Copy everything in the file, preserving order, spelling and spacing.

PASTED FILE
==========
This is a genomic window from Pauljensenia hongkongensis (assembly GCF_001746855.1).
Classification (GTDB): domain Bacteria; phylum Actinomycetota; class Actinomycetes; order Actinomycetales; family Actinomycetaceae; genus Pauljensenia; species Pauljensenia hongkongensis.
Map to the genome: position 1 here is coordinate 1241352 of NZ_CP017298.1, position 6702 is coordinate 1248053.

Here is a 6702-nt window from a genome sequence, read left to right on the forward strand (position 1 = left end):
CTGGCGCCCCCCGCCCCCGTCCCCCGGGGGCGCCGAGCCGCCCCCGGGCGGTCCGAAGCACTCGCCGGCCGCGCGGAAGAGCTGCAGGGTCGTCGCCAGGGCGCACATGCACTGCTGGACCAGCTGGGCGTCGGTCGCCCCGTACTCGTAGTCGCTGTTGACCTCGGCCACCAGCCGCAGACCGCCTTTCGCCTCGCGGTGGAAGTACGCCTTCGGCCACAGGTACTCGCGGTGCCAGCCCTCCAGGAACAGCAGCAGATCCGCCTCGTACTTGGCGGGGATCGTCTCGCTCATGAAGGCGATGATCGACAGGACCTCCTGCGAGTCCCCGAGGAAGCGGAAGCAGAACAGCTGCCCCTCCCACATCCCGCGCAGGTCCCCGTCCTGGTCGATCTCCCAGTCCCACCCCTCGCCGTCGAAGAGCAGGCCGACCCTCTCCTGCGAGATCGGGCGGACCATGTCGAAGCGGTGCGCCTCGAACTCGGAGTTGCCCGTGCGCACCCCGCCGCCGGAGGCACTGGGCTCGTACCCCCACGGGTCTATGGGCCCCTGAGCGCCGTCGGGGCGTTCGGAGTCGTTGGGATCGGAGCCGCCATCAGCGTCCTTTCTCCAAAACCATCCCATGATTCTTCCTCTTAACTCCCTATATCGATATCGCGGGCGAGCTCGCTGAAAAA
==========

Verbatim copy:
This is a genomic window from Pauljensenia hongkongensis (assembly GCF_001746855.1).
Classification (GTDB): domain Bacteria; phylum Actinomycetota; class Actinomycetes; order Actinomycetales; family Actinomycetaceae; genus Pauljensenia; species Pauljensenia hongkongensis.
Map to the genome: position 1 here is coordinate 1241352 of NZ_CP017298.1, position 6702 is coordinate 1248053.

Here is a 6702-nt window from a genome sequence, read left to right on the forward strand (position 1 = left end):
CTGGCGCCCCCCGCCCCCGTCCCCCGGGGGCGCCGAGCCGCCCCCGGGCGGTCCGAAGCACTCGCCGGCCGCGCGGAAGAGCTGCAGGGTCGTCGCCAGGGCGCACATGCACTGCTGGACCAGCTGGGCGTCGGTCGCCCCGTACTCGTAGTCGCTGTTGACCTCGGCCACCAGCCGCAGACCGCCTTTCGCCTCGCGGTGGAAGTACGCCTTCGGCCACAGGTACTCGCGGTGCCAGCCCTCCAGGAACAGCAGCAGATCCGCCTCGTACTTGGCGGGGATCGTCTCGCTCATGAAGGCGATGATCGACAGGACCTCCTGCGAGTCCCCGAGGAAGCGGAAGCAGAACAGCTGCCCCTCCCACATCCCGCGCAGGTCCCCGTCCTGGTCGATCTCCCAGTCCCACCCCTCGCCGTCGAAGAGCAGGCCGACCCTCTCCTGCGAGATCGGGCGGACCATGTCGAAGCGGTGCGCCTCGAACTCGGAGTTGCCCGTGCGCACCCCGCCGCCGGAGGCACTGGGCTCGTACCCCCACGGGTCTATGGGCCCCTGAGCGCCGTCGGGGCGTTCGGAGTCGTTGGGATCGGAGCCGCCATCAGCGTCCTTTCTCCAAAACCATCCCATGATTCTTCCTCTTAACTCCCTATATCGATATCGCGGGCGAGCTCGCTGAAAAA